ERGMs are Hard

Michael Bannister

We investigate the computational complexity of the exponential random graph model (ERGM) commonly used in social network analysis. This model represents a probability distribution on graphs by setting the log-likelihood of generating a graph to be a weighted sum of feature counts. These log-likelihoods must be exponentiated and then normalized to produce probabilities, and the normalizing constant is called the partition function. We show that the problem of computing the partition function is $\mathsf{\#P}$-hard, and inapproximable in polynomial time to within an exponential ratio, assuming $\mathsf{P} \neq \mathsf{NP}$. Furthermore, there is no randomized polynomial time algorithm for generating random graphs whose distribution is within total variation distance $1-o(1)$ of a given ERGM. Our proofs use standard feature types based on the sociological theories of assortative mixing and triadic closure.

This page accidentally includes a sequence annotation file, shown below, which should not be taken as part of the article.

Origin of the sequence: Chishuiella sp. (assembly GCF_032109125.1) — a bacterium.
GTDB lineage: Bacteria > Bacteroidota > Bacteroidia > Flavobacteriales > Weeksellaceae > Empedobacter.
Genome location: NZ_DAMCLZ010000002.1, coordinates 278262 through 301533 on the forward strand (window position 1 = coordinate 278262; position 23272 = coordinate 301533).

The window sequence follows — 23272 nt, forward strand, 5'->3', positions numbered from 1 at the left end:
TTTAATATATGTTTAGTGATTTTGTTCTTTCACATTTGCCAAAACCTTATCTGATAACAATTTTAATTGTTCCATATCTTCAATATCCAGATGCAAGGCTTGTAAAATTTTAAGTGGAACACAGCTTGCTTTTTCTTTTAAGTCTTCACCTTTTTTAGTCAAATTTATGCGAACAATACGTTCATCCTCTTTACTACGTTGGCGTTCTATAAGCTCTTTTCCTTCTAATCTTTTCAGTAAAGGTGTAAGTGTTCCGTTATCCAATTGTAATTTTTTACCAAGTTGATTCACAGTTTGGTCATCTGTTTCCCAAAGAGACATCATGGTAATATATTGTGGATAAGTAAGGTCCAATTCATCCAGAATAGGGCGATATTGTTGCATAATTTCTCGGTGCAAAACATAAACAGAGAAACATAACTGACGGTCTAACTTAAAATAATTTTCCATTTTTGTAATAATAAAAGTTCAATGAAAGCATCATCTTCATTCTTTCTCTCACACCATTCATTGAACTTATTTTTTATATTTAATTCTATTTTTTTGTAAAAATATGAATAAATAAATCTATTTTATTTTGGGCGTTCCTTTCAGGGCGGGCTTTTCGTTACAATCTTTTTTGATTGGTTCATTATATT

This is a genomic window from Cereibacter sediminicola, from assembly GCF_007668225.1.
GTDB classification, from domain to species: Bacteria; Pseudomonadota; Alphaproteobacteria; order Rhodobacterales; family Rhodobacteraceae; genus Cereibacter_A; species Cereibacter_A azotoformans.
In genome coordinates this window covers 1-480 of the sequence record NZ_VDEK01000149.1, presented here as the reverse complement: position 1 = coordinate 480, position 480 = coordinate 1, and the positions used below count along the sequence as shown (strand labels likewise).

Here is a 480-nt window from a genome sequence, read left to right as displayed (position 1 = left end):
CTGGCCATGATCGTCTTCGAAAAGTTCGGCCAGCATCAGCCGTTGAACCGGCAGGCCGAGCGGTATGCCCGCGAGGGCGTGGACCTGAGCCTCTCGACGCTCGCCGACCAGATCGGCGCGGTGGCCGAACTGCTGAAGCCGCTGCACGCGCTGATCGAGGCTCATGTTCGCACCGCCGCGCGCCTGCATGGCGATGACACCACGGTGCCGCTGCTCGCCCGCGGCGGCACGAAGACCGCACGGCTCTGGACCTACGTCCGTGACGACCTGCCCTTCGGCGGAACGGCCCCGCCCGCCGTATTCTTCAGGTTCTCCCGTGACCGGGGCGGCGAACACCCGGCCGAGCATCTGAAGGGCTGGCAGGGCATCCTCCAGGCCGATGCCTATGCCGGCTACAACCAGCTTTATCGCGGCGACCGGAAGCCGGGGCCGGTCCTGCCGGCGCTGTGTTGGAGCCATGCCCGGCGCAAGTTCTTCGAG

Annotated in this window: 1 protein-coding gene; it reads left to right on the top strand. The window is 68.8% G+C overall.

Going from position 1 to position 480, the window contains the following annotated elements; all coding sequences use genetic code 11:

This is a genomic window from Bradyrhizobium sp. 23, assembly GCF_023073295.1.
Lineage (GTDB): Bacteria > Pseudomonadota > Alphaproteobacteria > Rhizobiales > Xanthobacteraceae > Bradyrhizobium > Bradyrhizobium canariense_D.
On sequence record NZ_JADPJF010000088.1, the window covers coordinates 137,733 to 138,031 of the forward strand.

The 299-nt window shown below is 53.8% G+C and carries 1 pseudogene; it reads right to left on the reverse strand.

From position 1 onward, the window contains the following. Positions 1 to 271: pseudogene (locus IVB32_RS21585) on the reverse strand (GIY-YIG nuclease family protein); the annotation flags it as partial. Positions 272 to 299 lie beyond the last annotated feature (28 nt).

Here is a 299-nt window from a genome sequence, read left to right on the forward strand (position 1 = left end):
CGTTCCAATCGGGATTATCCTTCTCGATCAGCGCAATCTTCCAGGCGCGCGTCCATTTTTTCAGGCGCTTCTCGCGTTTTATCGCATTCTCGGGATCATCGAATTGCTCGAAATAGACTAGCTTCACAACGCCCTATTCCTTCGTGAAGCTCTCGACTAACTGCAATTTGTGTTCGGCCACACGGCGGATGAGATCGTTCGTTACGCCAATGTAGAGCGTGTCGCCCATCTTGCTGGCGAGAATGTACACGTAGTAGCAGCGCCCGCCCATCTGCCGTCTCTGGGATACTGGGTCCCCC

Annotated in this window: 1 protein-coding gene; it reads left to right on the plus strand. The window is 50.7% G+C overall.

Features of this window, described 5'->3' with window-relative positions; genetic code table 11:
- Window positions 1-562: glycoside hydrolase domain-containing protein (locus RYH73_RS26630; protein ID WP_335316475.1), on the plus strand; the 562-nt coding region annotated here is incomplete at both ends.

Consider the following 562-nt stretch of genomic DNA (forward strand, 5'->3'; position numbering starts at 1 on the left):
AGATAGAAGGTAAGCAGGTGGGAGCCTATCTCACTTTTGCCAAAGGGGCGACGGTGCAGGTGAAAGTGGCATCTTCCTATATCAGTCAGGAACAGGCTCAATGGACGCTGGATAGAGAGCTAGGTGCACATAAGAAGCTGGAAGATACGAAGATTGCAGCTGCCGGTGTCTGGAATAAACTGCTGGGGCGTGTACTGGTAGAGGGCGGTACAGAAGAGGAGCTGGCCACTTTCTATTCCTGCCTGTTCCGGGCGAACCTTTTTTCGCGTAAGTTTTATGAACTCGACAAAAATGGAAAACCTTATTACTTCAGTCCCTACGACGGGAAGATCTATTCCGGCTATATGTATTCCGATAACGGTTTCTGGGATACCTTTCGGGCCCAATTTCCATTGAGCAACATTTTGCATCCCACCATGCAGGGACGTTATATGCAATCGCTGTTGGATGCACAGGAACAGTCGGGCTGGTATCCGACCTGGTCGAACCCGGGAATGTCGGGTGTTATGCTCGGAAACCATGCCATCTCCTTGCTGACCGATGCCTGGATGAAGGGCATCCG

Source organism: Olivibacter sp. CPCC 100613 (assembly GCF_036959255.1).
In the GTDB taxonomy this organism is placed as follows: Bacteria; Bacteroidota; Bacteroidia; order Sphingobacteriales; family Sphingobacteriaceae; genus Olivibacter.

(Joint work with Will Devanny and David Eppstein.)